Sudan rebel leader calls Khartoum back to talks

NAIROBI
Jan 16 (Reuters)

The leader of Sudan's main rebel movement said on Thursday he remained committed to peace and urged the international community to pressure Khartoum to return quickly to the negotiating table.

Peace talks between rebels and the government were due to resume on Wednesday after a Christmas break, but Khartoum decided not to send a delegation saying it was not happy with the agenda or arrangements for the meeting.

John Garang, leader of the Sudan People's Liberation Army (SPLA), said his movement was ready to restart talks to end the 19-year war as soon as the government could sort out its differences with mediators.

"From our side the talks are on," he told a rare news conference outside SPLA offices in the plush Nairobi district of Lavington. "Our delegation is here, we will wait until the government delegation comes."

The SPLA, based in southern Sudan which is largely animist with some Christians and Muslims, has been fighting the Islamic government in the north since 1983. The conflict has killed around two million people.

Analysts say the current Kenyan-led negotiations offer the best chance for peace, but warn talks are at a critical stage.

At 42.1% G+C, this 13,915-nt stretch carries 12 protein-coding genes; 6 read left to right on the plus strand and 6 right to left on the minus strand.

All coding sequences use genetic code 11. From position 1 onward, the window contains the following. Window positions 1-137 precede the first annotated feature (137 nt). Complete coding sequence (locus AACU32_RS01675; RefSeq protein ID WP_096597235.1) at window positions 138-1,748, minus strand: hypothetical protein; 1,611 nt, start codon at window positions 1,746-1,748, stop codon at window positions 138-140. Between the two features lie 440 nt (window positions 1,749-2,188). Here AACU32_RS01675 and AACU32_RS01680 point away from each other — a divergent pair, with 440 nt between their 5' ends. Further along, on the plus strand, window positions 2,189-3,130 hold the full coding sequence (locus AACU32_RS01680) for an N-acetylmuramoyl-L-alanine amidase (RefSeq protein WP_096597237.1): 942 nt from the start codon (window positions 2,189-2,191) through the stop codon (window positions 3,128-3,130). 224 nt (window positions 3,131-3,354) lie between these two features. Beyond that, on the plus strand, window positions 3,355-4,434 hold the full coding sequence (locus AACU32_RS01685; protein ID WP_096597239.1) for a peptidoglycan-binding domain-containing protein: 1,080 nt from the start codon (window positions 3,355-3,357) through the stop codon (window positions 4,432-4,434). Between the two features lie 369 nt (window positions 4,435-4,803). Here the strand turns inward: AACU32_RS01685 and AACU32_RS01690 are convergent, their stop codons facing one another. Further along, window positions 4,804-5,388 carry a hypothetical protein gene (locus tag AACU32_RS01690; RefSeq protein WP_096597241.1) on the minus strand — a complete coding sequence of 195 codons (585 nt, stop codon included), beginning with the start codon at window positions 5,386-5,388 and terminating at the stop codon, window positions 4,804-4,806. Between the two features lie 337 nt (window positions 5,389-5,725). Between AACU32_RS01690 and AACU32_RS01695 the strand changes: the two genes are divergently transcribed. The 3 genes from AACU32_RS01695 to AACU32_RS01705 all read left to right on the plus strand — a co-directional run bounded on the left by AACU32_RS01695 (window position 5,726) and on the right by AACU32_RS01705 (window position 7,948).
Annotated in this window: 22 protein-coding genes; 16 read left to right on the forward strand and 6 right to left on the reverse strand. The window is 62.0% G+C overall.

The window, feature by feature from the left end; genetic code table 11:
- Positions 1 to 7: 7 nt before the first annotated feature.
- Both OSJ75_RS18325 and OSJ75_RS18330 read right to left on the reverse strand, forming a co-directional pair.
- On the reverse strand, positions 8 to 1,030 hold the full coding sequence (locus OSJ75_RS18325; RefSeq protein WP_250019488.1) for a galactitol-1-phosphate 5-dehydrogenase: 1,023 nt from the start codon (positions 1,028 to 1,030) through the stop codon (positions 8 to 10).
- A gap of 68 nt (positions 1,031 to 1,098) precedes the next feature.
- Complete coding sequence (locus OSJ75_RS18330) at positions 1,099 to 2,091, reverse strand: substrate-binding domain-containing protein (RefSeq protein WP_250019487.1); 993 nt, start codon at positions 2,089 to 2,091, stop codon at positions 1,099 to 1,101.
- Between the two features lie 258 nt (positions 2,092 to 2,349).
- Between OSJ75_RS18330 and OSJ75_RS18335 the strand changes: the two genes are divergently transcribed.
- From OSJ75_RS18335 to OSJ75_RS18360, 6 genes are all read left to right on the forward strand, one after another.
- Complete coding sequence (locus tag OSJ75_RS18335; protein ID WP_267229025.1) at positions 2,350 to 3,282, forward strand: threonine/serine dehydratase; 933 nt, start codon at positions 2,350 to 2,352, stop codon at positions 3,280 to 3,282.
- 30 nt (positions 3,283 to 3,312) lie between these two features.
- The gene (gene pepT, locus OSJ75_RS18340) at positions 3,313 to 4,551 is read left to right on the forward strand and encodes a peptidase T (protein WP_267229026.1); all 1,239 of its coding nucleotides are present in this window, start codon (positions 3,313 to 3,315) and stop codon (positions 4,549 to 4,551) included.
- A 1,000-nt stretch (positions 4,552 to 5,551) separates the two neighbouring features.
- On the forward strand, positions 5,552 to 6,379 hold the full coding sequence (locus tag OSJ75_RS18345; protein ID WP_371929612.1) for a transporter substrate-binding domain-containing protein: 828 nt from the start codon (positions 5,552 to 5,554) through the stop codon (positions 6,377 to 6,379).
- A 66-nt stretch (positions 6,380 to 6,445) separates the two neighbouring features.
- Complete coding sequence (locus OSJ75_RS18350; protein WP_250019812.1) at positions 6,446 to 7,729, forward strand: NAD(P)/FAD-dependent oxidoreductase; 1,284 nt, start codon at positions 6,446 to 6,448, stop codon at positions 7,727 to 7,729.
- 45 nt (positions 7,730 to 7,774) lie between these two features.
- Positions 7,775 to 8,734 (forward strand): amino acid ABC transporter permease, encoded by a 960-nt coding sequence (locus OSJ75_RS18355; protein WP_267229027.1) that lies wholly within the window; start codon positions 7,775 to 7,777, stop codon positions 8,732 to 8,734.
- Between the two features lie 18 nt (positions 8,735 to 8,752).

In the first two phases last year, the belligerents made considerable progress, agreeing on a temporary ceasefire until March 31, and to let the south hold a referendum on independence after a six-year transition.

Though both sides say they are eager to continue discussing difficult issues like sharing power and wealth, Khartoum was unhappy with the decision by mediators to put three disputed areas on the agenda for Wednesday's talks.

The government says it will discuss the status of Abyei, Nuba, and Southern Blue Nile -- which both parties claim are affiliated to them -- but said a different forum was needed to do so, given that geographically the regions lie in the north.

MORE COMPROMISE NEEDED

Garang said the SPLA had made many concessions during the six months of negotiations, and urged the government to do the same, warning that Khartoum's reluctance to do so could cost Africa's biggest country its best chance for peace.

"To make peace means to change your bottom line positions, the positions that came with you to the negotiations," he said.

"Khartoum needs to appreciate that and the international community needs to bring pressure on Khartoum that they cannot have peace without change in their structures."

The rebel leader also accused the government of repeatedly breaking the truce. He said helicopter gunships were on the offensive around Tam in western Upper Nile, a region rich in the oil which has stoked Sudan's conflict.

"As I speak the government is on the offensive in western Upper Nile this morning," he said. "They say these are militias fighting, but there are no militias in the world who have helicopter gunships."

"I believe Khartoum is trying to test the mediators, the observers and the international community."

There was no immediate comment from the government on the fighting around Tam, but there have been many reports of conflict in the region in recent weeks. Both sides have accused each other of breaking the ceasefire.